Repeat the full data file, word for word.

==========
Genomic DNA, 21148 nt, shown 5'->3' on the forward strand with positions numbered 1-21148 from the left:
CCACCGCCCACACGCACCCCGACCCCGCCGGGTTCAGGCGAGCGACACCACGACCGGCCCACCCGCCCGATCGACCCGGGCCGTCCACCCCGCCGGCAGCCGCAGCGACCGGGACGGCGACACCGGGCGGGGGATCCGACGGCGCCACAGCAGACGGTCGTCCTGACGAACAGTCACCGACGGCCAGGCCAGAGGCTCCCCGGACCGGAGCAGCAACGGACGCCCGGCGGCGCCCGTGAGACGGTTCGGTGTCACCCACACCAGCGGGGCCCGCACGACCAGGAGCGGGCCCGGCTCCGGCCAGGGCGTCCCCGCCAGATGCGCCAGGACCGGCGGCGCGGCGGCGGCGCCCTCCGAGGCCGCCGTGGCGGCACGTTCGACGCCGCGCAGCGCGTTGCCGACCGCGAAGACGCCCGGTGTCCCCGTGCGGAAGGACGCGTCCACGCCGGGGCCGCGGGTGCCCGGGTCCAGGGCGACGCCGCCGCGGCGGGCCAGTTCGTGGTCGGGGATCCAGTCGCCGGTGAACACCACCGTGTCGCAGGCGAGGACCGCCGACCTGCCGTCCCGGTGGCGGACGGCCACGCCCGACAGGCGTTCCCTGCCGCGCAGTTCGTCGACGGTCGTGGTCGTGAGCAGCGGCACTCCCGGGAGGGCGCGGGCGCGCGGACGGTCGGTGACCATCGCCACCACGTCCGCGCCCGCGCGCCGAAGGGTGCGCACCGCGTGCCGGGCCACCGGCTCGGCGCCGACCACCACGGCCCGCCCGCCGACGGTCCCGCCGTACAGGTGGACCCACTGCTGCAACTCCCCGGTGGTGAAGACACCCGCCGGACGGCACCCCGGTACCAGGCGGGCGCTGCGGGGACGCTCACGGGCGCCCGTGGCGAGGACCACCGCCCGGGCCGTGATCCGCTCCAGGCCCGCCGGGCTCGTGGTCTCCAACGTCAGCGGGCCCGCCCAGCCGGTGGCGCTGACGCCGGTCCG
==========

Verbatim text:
Genomic DNA, 21148 nt, shown 5'->3' on the forward strand with positions numbered 1-21148 from the left:
CCACCGCCCACACGCACCCCGACCCCGCCGGGTTCAGGCGAGCGACACCACGACCGGCCCACCCGCCCGATCGACCCGGGCCGTCCACCCCGCCGGCAGCCGCAGCGACCGGGACGGCGACACCGGGCGGGGGATCCGACGGCGCCACAGCAGACGGTCGTCCTGACGAACAGTCACCGACGGCCAGGCCAGAGGCTCCCCGGACCGGAGCAGCAACGGACGCCCGGCGGCGCCCGTGAGACGGTTCGGTGTCACCCACACCAGCGGGGCCCGCACGACCAGGAGCGGGCCCGGCTCCGGCCAGGGCGTCCCCGCCAGATGCGCCAGGACCGGCGGCGCGGCGGCGGCGCCCTCCGAGGCCGCCGTGGCGGCACGTTCGACGCCGCGCAGCGCGTTGCCGACCGCGAAGACGCCCGGTGTCCCCGTGCGGAAGGACGCGTCCACGCCGGGGCCGCGGGTGCCCGGGTCCAGGGCGACGCCGCCGCGGCGGGCCAGTTCGTGGTCGGGGATCCAGTCGCCGGTGAACACCACCGTGTCGCAGGCGAGGACCGCCGACCTGCCGTCCCGGTGGCGGACGGCCACGCCCGACAGGCGTTCCCTGCCGCGCAGTTCGTCGACGGTCGTGGTCGTGAGCAGCGGCACTCCCGGGAGGGCGCGGGCGCGCGGACGGTCGGTGACCATCGCCACCACGTCCGCGCCCGCGCGCCGAAGGGTGCGCACCGCGTGCCGGGCCACCGGCTCGGCGCCGACCACCACGGCCCGCCCGCCGACGGTCCCGCCGTACAGGTGGACCCACTGCTGCAACTCCCCGGTGGTGAAGACACCCGCCGGACGGCACCCCGGTACCAGGCGGGCGCTGCGGGGACGCTCACGGGCGCCCGTGGCGAGGACCACCGCCCGGGCCGTGATCCGCTCCAGGCCCGCCGGGCTCGTGGTCTCCAACGTCAGCGGGCCCGCCCAGCCGGTGGCGCTGACGCCGGTCCG